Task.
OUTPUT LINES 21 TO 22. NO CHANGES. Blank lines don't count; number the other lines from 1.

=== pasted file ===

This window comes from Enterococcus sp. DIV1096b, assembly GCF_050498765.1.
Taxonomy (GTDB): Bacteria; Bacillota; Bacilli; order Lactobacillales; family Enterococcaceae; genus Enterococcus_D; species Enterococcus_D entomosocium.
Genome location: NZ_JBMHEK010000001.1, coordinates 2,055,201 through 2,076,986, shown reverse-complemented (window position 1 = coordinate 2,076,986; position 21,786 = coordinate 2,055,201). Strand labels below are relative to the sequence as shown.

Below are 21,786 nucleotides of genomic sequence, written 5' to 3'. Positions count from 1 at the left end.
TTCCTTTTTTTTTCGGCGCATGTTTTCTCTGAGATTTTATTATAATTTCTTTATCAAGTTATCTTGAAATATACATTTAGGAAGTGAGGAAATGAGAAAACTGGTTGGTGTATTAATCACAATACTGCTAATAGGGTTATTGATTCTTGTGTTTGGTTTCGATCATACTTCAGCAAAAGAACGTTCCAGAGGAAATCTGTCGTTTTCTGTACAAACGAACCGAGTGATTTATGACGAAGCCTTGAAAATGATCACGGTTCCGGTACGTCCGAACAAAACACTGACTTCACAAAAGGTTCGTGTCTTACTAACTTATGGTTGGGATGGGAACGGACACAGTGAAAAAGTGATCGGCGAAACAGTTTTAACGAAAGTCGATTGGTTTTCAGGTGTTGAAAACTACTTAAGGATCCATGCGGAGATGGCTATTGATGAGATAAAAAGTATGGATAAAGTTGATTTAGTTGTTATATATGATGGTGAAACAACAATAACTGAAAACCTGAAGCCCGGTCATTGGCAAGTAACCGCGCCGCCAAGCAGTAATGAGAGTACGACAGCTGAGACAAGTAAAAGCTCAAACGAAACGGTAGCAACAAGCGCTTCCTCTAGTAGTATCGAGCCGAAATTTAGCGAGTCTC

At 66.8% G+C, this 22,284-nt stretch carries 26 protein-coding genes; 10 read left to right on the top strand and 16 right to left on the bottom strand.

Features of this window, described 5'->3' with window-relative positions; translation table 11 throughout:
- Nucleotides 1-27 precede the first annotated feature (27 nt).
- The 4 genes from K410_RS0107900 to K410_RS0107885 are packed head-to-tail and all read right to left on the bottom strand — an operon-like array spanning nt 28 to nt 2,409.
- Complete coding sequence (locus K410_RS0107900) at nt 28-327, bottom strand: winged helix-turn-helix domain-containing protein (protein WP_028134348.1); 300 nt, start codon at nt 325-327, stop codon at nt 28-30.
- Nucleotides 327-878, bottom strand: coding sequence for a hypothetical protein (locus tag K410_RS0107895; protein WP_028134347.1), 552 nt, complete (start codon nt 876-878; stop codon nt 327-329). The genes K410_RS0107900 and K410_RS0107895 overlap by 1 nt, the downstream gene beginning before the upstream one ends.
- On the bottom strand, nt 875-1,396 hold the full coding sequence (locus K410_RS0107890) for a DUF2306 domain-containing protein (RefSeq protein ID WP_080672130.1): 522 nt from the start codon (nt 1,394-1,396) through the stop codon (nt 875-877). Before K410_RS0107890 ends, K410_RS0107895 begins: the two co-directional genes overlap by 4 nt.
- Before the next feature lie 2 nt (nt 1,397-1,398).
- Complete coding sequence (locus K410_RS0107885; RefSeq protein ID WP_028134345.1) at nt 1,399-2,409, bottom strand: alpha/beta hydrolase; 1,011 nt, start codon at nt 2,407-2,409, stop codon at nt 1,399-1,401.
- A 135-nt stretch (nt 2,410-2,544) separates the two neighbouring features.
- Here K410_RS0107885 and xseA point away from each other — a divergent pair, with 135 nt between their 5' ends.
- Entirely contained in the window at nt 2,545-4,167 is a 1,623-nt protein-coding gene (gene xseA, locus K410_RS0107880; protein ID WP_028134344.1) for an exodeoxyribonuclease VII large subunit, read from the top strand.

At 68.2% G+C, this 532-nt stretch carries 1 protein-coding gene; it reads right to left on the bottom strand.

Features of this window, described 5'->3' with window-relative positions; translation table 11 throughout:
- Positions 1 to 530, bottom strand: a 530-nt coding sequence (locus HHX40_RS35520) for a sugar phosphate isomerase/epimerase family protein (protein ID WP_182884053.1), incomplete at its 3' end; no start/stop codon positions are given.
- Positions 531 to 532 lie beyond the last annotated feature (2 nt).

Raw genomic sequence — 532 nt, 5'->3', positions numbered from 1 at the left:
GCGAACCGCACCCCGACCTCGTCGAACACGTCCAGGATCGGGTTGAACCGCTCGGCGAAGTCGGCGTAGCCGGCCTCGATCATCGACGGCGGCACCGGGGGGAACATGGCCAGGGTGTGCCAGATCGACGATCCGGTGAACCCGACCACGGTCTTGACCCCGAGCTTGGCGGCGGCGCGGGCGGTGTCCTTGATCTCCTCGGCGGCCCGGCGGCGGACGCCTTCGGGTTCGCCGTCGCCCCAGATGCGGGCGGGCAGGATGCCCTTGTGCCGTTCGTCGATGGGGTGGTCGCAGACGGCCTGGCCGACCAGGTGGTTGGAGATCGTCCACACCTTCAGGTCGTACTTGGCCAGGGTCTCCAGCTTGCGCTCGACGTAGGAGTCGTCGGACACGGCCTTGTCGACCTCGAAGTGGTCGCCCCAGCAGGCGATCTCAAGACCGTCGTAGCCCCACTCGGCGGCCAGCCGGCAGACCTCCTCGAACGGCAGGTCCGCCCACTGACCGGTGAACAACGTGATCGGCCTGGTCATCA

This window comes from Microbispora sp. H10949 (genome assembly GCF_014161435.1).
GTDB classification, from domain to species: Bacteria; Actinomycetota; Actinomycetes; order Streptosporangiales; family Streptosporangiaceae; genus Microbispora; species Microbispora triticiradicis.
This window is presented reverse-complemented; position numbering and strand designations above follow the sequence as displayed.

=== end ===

- Positions 531 to 532 lie beyond the last annotated feature (2 nt).

Raw genomic sequence — 532 nt, 5'->3', positions numbered from 1 at the left: